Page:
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Unnecessary Institutionalization Prohibited: OLMSTEAD V. L. C. (98-536) 527 U.S. 581 (1999)

In Olmstead v. L.C., 527 U.S. 581 (1999), the Supreme Court turned treatment for individuals with special needs on its head. Justice Ginsburg, writing for the Court framed the issue presented as follows: “Specifically, we confront the question whether the proscription of discrimination may require placement of persons with mental disabilities in community settings rather than in institutions.” The Court answered this question with a qualified “yes.”

Two women with mental illnesses were confined to institutional treatment. They filed suit and the District Court held that “the State’s failure to place L. C. and E. W. in an appropriate community-based treatment program violated Title II of the ADA. See id., at 39a, 41a. In so ruling, the court rejected the State’s argument that inadequate funding, not discrimination against L. C. and E. W. “by reason of” their disabilities, accounted for their retention at GRH. Under Title II, the court concluded, “unnecessary institutional segregation of the disabled constitutes discrimination per se, which cannot be justified by a lack of funding.”

In the Eleventh Circuit, the Court rejected an absolute cost-based defense. It held: “a cost justification would fail “[u]nless the State can prove that requiring it to [expend additional funds in order to provide L. C. and E. W. with integrated services] would be so unreasonable given the demands of the State’s mental health budget that it would fundamentally alter the service [the State] provides.” Id., at 905. Because it appeared that the District Court had entirely ruled out a “lack of funding” justification, see App. to Pet. for Cert. 37a, the appeals court remanded, repeating that the District Court should consider, among other things, “whether the additional expenditures necessary to treat L. C. and E. W. in community-based care would be unreasonable given the demands of the State’s mental health budget.” 138 F.3d, at 905.7.”

Justice Ginsburg wrote:

Recognition that unjustified institutional isolation of persons with disabilities is a form of discrimination reflects two evident judgments. First, institutional placement of persons who can handle and benefit from community settings perpetuates unwarranted assumptions that persons so isolated are incapable or unworthy of participating in community life. Cf. Allen v. Wright, 468 U.S. 737, 755 (1984) (“There can be no doubt that [stigmatizing injury often caused by racial discrimination] is one of the most serious consequences of discriminatory government action.”); Los Angeles Dept. of Water and Power v. Manhart, 435 U.S. 702, 707, n. 13 (1978) (“ ‘In forbidding employers to discriminate against individuals because of their sex, Congress intended to strike at the entire spectrum of disparate treatment of men and women resulting from sex stereotypes.’ ” (quoting Sprogis v. United Air Lines, Inc., 444 F.2d 1194, 1198 (CA7 1971)). Second, confinement in an institution severely diminishes the everyday life activities of individuals, including family relations, social contacts, work options, economic independence, educational advancement, and cultural enrichment. See Brief for American Psychiatric Association et al. as Amici Curiae 20—22. Dissimilar treatment correspondingly exists in this key respect: In order to receive needed medical services, persons with mental disabilities must, because of those disabilities, relinquish participation in community life they could enjoy given reasonable accommodations, while persons without mental disabilities can receive the medical services they need without similar sacrifice. See Brief for United States as Amicus Curiae 6—7, 17.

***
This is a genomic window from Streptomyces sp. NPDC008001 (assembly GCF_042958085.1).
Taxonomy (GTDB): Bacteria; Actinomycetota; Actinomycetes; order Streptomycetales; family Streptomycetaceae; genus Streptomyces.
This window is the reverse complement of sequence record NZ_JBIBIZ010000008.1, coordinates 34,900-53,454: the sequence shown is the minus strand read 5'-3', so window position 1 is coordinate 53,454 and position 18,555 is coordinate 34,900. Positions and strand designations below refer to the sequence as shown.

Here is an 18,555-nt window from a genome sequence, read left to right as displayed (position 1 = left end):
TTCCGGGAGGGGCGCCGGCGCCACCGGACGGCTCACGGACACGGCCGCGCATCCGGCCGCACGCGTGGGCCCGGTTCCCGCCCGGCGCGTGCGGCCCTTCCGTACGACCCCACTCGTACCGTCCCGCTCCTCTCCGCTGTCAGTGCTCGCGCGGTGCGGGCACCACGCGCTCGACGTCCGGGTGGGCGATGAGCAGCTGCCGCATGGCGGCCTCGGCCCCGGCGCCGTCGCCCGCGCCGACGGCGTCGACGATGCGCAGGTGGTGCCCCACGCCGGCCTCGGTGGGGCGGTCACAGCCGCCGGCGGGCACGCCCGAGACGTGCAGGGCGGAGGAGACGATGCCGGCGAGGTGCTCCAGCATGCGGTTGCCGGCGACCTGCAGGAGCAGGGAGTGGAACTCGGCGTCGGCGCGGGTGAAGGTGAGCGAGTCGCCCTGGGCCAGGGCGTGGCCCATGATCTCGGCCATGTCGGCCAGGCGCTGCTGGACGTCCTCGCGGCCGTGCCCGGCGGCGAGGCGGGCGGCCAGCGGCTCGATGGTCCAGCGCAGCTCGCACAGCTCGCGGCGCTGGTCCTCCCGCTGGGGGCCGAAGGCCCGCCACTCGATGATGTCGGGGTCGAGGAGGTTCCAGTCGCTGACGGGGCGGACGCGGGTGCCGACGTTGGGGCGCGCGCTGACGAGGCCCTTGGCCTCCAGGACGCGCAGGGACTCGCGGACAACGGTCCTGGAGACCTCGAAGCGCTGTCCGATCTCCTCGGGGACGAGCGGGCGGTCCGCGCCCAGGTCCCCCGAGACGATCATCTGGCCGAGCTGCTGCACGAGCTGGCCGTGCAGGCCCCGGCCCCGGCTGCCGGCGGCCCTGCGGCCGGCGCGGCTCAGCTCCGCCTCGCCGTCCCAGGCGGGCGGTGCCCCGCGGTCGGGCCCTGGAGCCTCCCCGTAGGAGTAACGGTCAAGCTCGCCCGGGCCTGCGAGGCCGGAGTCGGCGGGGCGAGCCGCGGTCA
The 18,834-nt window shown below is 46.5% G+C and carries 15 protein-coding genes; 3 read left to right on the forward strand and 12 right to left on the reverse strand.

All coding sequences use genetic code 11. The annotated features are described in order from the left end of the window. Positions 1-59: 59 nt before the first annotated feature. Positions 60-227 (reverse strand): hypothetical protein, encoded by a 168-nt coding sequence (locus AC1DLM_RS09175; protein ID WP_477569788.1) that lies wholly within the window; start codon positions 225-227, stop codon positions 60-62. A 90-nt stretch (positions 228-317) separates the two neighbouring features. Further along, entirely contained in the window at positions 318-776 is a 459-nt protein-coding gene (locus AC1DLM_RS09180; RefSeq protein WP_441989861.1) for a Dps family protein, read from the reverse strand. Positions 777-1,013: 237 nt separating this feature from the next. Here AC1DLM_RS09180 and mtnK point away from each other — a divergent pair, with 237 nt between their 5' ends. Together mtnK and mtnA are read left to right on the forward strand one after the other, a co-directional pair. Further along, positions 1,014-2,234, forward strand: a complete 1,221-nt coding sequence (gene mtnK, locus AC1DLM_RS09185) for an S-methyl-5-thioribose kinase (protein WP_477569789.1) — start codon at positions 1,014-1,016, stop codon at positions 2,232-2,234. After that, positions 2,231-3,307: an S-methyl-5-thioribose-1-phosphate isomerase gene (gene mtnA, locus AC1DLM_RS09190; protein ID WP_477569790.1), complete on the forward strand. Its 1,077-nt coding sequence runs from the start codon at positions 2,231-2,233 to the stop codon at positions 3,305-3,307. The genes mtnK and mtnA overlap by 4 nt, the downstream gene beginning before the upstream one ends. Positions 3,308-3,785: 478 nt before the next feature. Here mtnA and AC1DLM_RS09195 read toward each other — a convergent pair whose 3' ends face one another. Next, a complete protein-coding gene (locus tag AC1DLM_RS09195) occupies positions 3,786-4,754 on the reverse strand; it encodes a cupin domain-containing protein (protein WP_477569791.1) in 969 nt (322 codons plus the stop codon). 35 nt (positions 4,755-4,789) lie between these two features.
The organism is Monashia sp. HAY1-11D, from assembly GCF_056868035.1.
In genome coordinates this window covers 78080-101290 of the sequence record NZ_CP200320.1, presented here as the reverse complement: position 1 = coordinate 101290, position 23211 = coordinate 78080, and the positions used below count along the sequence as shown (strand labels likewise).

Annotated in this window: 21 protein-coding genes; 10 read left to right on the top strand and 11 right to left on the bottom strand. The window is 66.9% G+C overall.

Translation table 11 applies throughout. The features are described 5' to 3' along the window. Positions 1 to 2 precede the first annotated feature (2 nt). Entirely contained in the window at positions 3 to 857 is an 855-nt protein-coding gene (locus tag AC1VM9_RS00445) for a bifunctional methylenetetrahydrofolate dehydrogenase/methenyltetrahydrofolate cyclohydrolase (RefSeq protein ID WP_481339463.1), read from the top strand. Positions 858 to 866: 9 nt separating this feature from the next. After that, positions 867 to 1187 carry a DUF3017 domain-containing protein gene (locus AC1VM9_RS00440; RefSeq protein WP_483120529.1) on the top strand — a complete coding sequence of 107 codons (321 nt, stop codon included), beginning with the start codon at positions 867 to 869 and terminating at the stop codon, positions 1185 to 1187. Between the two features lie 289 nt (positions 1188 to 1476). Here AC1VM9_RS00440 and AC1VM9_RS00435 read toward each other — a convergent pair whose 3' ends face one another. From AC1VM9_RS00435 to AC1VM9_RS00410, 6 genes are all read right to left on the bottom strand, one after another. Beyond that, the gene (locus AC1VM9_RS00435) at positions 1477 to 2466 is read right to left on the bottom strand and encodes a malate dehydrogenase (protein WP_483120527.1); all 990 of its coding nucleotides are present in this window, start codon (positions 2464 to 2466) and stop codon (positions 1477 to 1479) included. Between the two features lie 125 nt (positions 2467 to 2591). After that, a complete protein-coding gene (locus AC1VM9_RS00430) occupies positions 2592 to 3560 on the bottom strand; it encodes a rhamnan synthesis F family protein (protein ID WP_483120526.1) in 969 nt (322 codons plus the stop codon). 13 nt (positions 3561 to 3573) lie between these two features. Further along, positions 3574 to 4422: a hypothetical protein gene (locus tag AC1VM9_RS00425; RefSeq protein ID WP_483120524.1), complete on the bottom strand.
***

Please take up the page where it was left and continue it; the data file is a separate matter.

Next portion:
The Court held that cost-based considerations are not irrelevant. If, for example, the State were to demonstrate that it had a comprehensive, effectively working plan for placing qualified persons with mental disabilities in less restrictive settings, and a waiting list that moved at a reasonable pace not controlled by the State’s endeavors to keep its institutions fully populated, the reasonable-modifications standard would be met. But States are required to provide community-based treatment for persons with mental disabilities when the State’s treatment professionals determine that such placement is appropriate, the affected persons do not oppose such treatment, and the placement can be reasonably accommodated, taking into account the resources available to the State and the needs of others with mental disabilities.”


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